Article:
If you click on the GS European Deli link, you'll see that it leads to a site that calls it the GL European Deli, and the url reads as such, but within the site itself, on their menu, and above the door to their physical establishment it appears that they are more correctly the GS European Deli, so that's what I'm going with. The lack of consistency is driving me nuts, though, and I want them to sort it out, especially since it greatly decreases the google-ability of a deli with really good food.
That was one handsome bowl of Ukrainian borscht, which is a beet soup that I mixed tons of sour cream into. Their particular version of the beet borscht is much more bland than what I am used to, but once I punched it up with some salt, its flavours came through, and it was delicious.
That's one thing I really like about the GS European Deli: they don't add much salt to their food, so it's up to the individual to salt to taste. I've eaten in enough establishments that oversalt their food that this made for a fresh eating experience.
The Palinode had the Russian solyanka, which was a rich and meaty soup that I found to be highly covetable.
The beef stroganoff looked nothing like the website's picture and had far less creamy sauce than the version I am used to, but I definitely preferred it over what I am used to. Without all the extra sauce smothering everything, we were able to enjoy the best part of the dish, which turned out to be the carrots. They had sponged up a savoury flavouring from their surrounding elements, and I think I could have eaten a bowl of them alone.
Not being a huge cooked vegetable lover, this is really saying something.
We haven't yet had any of their specialty coffees, just the straight up regular old coffee, which they call The Colombian, but it is good. It's strong, flavourful, and has no air of truck stop about it.
Pictured above, from front to back, we had a tasty spread of golupsti, which are cabbage rolls I cut up into bits before I took the photo, blinchiki, which are meat-filled crepes, and syrniki, which are sweet cheese fritters that made me feel like I'd eaten miniature bowling balls. I want more.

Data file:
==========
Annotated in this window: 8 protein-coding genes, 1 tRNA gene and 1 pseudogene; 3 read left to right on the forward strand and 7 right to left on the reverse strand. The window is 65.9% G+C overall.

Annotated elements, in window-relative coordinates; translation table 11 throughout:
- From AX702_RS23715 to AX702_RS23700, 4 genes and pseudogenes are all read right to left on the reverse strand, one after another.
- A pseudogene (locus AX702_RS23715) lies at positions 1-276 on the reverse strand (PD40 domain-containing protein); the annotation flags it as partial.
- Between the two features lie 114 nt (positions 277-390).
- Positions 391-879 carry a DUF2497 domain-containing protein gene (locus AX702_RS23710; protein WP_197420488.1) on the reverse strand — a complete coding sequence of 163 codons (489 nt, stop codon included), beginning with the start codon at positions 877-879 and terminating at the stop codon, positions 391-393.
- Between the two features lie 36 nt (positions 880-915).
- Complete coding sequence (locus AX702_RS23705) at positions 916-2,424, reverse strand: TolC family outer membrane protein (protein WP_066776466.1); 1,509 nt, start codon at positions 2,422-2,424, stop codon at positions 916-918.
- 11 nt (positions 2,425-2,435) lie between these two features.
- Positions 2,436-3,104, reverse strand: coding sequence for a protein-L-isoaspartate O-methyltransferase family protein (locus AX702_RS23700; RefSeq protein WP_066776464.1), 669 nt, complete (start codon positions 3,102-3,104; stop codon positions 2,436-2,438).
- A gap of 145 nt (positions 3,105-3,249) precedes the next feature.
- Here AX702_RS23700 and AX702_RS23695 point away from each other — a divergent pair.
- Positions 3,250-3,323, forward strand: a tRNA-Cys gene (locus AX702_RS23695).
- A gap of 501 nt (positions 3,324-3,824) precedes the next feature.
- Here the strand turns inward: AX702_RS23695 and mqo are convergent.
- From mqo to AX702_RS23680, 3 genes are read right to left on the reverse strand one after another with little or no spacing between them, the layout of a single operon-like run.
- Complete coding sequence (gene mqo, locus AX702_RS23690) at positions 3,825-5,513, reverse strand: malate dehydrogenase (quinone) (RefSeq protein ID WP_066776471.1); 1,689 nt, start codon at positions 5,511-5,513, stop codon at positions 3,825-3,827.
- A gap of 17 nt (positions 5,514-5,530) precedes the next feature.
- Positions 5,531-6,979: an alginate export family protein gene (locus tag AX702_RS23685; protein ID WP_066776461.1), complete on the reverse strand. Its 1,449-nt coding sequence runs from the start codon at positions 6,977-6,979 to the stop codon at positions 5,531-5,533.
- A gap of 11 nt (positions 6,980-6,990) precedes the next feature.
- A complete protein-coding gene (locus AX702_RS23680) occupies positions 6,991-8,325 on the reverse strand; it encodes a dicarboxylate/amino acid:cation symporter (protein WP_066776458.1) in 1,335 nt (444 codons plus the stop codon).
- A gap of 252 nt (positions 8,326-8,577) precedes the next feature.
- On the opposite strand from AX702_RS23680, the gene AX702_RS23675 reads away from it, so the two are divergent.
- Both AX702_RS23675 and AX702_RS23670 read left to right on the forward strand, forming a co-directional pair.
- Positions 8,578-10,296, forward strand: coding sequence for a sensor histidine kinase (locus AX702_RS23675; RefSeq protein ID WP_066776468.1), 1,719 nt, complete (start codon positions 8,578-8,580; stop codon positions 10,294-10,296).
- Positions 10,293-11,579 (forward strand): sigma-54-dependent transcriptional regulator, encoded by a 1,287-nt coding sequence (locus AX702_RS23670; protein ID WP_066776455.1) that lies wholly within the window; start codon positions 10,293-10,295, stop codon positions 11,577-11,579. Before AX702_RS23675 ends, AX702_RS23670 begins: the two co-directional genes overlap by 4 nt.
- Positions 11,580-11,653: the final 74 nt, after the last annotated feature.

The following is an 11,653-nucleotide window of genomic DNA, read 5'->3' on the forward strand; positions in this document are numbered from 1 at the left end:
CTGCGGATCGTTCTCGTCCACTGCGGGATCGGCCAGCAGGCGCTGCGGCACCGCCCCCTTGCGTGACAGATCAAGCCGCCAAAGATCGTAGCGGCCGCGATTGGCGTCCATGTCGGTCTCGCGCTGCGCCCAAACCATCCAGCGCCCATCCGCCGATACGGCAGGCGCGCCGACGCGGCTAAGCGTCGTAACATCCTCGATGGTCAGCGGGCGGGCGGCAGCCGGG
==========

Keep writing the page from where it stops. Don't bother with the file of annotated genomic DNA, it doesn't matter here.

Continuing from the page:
We topped the whole thing off with Russian Napoleon cake, which didn't look that exciting, but it was amazing. I'm not being hyperbolic here. It made me make embarrassingly sexual-sounding noises in a deli half-full of older ladies.
And I took fifty pictures of the Palinode taking notes in between and in the middle of dishes as he picked off every plate on the table, because he likes to write about food. I just take pictures of it and use words like "good" and "delicious", but he waxes kick ass with sentences like "the Double Down sandwich is actually a creature from an alien race bent on stealing all the moisture from our bodies and turning us into fashionable leather pouches".
Since I took these pictures, we've been back for both the pelmeni and perogies, and damned if we didn't walk out of there with a hefty sack of frozen perogies for our very own.
I've only covered the menu food, but they are a small deli, too. They have traditional Russian clothing, homemade frozen food, sweets, and things in jars labelled in incomprehensible cyrillic that look mighty fine if somewhat mysterious. I might just buy some stuff there one of these days and surprise myself with mystery food.
On a completely different note, did you know that I am succumbing to yet another cold? I am. I blame this never-ending parade of viral infection on the fact that I work in a shoe store and end up having to lean in close to hundreds of strangers a week to better see their feet.
I'm looking at my pictures of the GS Russina Deli food now and remembering the good old days when I could taste my food. Oh, those were sweet days. And salty ones. And the ones with subtle undertones of rosemary. And the full, sweet flavour of Russian Napoleon cake.